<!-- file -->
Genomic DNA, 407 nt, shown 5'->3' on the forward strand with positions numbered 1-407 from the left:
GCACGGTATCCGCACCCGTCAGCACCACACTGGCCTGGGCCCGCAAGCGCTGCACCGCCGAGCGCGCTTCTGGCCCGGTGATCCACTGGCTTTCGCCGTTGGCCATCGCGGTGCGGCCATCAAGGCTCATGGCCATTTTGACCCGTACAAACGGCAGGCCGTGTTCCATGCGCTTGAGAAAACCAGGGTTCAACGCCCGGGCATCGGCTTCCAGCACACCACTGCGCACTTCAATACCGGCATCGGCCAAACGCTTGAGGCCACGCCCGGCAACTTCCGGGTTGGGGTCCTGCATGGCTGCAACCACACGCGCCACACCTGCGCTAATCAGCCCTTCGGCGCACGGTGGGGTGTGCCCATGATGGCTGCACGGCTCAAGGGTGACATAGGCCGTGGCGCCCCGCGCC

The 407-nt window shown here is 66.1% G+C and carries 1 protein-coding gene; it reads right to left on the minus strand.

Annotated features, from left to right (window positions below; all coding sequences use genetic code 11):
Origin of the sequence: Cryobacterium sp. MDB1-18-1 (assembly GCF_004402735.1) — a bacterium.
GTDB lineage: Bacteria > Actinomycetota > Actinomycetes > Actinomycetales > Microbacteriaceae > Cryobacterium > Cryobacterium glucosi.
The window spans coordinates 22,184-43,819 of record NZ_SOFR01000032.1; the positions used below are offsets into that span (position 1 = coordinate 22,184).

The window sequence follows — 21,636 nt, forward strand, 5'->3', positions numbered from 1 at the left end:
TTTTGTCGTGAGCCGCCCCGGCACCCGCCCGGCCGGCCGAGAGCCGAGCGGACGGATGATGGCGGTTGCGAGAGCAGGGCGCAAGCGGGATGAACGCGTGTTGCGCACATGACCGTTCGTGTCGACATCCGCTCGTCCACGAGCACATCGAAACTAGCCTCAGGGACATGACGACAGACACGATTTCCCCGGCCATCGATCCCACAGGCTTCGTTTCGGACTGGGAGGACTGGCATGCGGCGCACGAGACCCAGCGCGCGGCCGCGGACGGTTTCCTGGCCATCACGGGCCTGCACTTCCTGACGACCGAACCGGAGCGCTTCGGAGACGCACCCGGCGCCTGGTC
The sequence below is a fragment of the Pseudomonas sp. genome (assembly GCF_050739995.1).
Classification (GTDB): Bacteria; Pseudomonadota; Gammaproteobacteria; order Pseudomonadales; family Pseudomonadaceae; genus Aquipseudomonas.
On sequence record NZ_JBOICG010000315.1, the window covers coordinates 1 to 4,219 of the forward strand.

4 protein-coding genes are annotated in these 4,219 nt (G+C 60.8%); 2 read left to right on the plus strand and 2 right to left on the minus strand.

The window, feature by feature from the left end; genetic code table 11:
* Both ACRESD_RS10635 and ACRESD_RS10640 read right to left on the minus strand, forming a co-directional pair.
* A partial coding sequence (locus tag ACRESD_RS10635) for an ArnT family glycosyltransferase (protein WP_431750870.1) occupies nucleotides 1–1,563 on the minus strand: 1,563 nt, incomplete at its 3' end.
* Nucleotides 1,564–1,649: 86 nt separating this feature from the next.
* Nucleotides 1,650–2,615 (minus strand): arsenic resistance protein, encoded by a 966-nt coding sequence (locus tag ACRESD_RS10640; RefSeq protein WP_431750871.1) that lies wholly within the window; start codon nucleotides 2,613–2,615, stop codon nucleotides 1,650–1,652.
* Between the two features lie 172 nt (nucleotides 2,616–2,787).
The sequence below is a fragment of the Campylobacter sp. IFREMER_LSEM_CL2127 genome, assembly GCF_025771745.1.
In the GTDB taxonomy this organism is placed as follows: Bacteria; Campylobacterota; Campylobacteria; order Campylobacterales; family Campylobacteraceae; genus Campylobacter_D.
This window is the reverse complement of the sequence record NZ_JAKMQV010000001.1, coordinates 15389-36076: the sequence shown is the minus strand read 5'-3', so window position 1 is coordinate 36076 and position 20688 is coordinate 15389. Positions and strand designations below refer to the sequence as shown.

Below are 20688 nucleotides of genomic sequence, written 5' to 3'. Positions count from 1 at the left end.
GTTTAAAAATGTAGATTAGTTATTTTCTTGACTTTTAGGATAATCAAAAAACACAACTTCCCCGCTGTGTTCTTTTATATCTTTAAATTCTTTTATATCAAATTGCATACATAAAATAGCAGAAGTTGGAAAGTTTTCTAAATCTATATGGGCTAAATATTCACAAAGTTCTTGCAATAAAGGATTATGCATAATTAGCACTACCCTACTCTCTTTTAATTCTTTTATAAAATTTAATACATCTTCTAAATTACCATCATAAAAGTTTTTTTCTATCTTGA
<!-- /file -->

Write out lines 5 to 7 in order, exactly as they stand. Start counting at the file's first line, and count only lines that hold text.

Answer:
Origin of the sequence: Cryobacterium sp. MDB1-18-1 (assembly GCF_004402735.1) — a bacterium.
GTDB lineage: Bacteria > Actinomycetota > Actinomycetes > Actinomycetales > Microbacteriaceae > Cryobacterium > Cryobacterium glucosi.
The window spans coordinates 22,184-43,819 of record NZ_SOFR01000032.1; the positions used below are offsets into that span (position 1 = coordinate 22,184).